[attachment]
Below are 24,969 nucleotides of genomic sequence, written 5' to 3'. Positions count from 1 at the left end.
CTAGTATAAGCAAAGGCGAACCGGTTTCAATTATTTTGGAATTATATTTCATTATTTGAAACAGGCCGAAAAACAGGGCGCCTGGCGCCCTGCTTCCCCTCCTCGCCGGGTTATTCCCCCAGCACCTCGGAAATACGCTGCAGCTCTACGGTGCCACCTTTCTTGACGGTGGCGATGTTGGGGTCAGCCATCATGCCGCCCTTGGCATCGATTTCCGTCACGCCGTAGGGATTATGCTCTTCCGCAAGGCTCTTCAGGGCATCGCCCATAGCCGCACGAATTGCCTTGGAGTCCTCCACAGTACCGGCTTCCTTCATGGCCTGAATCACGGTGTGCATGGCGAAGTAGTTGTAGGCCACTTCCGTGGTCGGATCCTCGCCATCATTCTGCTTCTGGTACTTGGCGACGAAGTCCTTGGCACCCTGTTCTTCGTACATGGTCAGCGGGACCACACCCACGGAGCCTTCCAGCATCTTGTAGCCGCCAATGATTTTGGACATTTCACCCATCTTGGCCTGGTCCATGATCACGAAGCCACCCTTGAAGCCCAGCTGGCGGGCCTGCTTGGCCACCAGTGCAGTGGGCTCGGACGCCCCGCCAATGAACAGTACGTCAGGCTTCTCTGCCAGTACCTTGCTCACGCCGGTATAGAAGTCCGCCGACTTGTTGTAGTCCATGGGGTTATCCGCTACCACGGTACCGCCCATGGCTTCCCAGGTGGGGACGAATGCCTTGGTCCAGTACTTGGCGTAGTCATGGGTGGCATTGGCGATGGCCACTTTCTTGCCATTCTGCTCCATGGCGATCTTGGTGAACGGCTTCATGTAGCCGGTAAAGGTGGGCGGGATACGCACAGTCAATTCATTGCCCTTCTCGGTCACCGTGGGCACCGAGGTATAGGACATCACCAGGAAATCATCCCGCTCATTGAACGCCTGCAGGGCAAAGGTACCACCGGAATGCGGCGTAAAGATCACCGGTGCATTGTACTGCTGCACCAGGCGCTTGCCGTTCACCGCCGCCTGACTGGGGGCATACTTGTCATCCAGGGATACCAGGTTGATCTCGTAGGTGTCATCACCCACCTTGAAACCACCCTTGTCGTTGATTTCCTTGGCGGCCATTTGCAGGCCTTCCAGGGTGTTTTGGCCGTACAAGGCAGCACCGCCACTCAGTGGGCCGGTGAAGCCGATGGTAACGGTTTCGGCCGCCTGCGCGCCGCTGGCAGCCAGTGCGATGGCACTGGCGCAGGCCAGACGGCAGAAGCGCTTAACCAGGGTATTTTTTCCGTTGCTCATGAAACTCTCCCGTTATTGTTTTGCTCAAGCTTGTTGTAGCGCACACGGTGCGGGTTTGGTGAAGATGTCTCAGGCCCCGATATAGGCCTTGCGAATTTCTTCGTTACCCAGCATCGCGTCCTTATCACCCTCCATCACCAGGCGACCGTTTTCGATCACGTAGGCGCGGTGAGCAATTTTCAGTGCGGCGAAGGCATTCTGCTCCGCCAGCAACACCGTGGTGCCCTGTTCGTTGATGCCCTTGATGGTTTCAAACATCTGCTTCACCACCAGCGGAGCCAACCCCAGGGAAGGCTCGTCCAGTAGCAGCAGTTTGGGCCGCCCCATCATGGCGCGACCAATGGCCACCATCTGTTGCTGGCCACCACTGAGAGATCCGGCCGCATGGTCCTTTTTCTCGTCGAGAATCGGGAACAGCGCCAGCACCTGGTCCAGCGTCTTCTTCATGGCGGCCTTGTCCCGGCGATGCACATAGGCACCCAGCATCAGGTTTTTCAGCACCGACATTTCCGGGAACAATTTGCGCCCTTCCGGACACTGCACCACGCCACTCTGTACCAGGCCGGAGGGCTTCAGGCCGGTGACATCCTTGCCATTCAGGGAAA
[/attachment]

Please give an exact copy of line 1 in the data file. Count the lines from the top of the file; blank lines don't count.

Below are 24,969 nucleotides of genomic sequence, written 5' to 3'. Positions count from 1 at the left end.